Covid-19 Uptick causes concern at several colleges – Community News

Covid-19 Uptick causes concern at several colleges

After weeks of steady declines in the number of new Covid-19 cases, college campuses across the country are again starting to see an increase in the incidence of the disease. The recent increases reflect national data on reported cases, which, according to the New York Times, are up 6% in the past 14 days.

In the past two weeks, several colleges and universities have reported seeing an increase in new cases among their students. Here are just a few examples:

  • On Nov. 9, officials at the University of Michigan said there had been “a significant increase in the number of COVID-19 cases” in the past week. They warned that maskless social gatherings appeared to be the main mode of transmission among students, citing two clusters involving 40 students in events over the Halloween weekend and the fall break. Testing of 950 students revealed 70 positive cases of Covid-19 (for a positivity rate of 7.4%). The university said cases among its employees “remain stable on an elevated plateau”.
  • Quinnipiac University reported a “noticeable increase” in Covid-19 cases among students and staff in the past week. According to the Covid-19 update on its website, 30 new cases of Covid-19 have been reported in the past seven days. more than three times the average number of new cases in the previous weeks.
  • The University of California, Berkeley and the University of Southern California announced they are postponing their upcoming football game this weekend due to an outbreak of the virus on Cal’s team. “It was a tough decision to postpone Saturday’s game against USC,” said Jim Knowlton, director of athletics at U-Cal, Berkeley. “We have had multiple COVID-19 positives in our program and we are taking every step we can to reduce the spread and protect the larger community.”
  • At Saint Michael’s College, in Colchester, Vermont, classes were held online last Friday and other campus events were canceled due to a coronavirus outbreak. Of the approximately 1,450 students at the school, 54 had COVID-19 at the time of the decision to switch online for a day. In his message to the students, Lorraine Sterritt, the president of the university, said: “The situation we find ourselves in was not inevitable. We did really well as a community to the point where there were countless Halloween parties where students were exposed and interacted with.” She added that while the college was managing the situation, it was important to understand why the disruption occurred. “It was the disregard for our health and safety guidelines and college policies by some members of our community.”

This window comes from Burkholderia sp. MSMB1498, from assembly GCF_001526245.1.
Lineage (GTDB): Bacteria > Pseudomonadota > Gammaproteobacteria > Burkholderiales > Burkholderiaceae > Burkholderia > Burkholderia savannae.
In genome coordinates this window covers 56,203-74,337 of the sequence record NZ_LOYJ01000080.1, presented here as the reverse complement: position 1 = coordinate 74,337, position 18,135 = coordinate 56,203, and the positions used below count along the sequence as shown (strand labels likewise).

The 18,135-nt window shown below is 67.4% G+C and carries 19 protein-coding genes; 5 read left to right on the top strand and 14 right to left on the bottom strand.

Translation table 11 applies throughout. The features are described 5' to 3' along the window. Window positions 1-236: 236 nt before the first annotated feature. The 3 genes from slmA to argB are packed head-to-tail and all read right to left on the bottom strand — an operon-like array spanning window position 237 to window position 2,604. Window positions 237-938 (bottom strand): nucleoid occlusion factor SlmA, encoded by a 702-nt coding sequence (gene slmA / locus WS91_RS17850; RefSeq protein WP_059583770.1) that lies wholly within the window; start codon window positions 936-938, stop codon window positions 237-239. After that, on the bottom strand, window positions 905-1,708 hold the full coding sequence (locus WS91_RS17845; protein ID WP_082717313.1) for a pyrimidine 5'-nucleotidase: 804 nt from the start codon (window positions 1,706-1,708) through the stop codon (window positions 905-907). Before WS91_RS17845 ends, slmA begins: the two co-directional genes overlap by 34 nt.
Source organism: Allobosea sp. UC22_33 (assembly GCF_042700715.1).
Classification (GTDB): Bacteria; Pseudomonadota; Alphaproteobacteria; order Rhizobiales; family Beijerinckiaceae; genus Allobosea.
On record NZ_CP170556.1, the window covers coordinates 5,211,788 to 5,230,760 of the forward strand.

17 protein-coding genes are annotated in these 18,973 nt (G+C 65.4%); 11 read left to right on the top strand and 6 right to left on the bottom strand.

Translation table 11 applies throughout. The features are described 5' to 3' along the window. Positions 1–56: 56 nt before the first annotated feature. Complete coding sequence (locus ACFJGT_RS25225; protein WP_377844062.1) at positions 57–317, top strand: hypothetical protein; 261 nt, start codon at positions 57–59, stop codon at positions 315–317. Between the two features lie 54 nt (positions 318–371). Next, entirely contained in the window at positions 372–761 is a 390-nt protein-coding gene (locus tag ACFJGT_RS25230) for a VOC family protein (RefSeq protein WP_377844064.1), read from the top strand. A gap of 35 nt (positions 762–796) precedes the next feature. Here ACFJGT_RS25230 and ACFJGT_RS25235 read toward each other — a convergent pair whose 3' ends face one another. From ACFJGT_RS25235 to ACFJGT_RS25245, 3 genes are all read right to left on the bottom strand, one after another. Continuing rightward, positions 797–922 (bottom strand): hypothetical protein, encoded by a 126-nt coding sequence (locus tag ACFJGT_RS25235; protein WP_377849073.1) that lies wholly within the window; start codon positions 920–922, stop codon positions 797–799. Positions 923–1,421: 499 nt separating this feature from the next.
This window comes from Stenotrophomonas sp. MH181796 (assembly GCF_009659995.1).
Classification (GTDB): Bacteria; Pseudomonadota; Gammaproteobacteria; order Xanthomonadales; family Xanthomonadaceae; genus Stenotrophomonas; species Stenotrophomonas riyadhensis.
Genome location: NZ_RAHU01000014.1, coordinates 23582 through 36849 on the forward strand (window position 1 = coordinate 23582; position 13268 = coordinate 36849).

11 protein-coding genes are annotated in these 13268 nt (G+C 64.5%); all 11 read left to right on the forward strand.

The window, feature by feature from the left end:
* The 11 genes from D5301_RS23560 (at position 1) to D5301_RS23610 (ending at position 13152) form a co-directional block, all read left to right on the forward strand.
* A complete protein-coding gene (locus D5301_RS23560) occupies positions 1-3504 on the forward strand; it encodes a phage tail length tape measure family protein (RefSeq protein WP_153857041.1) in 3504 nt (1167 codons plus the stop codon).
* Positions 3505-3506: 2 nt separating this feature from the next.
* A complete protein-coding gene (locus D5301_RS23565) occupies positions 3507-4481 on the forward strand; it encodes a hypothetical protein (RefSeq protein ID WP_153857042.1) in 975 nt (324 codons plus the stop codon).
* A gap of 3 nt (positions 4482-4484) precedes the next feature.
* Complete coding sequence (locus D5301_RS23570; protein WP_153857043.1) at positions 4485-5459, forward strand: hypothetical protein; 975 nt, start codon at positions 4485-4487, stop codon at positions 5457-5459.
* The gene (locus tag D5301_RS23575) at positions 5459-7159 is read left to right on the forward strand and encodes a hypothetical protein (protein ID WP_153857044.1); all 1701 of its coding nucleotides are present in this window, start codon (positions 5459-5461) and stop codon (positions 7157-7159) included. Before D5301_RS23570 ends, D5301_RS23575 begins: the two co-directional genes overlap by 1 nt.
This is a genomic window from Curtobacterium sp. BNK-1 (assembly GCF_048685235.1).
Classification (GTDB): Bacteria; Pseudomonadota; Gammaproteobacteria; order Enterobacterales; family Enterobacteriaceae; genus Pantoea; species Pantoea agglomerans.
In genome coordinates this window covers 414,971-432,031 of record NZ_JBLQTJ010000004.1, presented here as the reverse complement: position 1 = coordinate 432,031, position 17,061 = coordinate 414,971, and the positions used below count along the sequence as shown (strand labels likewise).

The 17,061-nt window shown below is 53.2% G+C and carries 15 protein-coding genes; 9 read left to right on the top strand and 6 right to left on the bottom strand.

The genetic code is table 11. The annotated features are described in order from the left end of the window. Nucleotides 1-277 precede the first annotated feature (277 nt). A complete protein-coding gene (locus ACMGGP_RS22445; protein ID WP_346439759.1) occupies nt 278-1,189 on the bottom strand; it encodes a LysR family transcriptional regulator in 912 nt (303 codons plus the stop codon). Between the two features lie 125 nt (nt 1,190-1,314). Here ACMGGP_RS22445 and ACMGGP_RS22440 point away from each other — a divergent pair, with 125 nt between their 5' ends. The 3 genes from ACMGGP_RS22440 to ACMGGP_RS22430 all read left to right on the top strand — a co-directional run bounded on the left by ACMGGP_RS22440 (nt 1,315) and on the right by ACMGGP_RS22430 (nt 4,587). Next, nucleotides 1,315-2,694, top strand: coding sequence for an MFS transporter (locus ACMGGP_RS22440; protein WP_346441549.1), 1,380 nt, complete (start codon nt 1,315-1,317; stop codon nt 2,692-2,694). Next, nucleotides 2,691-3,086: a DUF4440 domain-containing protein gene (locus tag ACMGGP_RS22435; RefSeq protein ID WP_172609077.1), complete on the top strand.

• Elsewhere, Wesleyan University, in Middletown, Connecticut, has seen a doubling in Covid-19 positivity in recent days. Both the University of Arizona and Arizona State University have experienced a surge in cases in the past two weeks. And Georgetown University reported the largest increase in campus Covid-19 cases since last January.

While it’s not entirely clear what explains the new outbreaks, university officials tend to blame laxity in following standard mitigation efforts such as masking and social distancing, particularly over the Halloween weekend, a period that is generally not known for his caution or restraint on campus. In addition, at several institutions, the majority of new cases appear to occur for students who live off-campus, where mitigation protocols are less likely. Finally, university students, like many others, are just getting tired of always having to protect themselves from the virus. They drop their guard.

With 70% of US adults now vaccinated, the good news is that the small but significant uptick in cases over the past two weeks has not yet been matched by an increase in hospitalizations or deaths. And in most campuses reporting outbreaks, the vast majority of affected students have only mild symptoms.

Still, the rebound sends a warning signal just as colleges approach the end of the semester and the holiday season, two of the most risky periods for the virus to spread. Covid-19 remains among us and lurks as a still dangerous threat.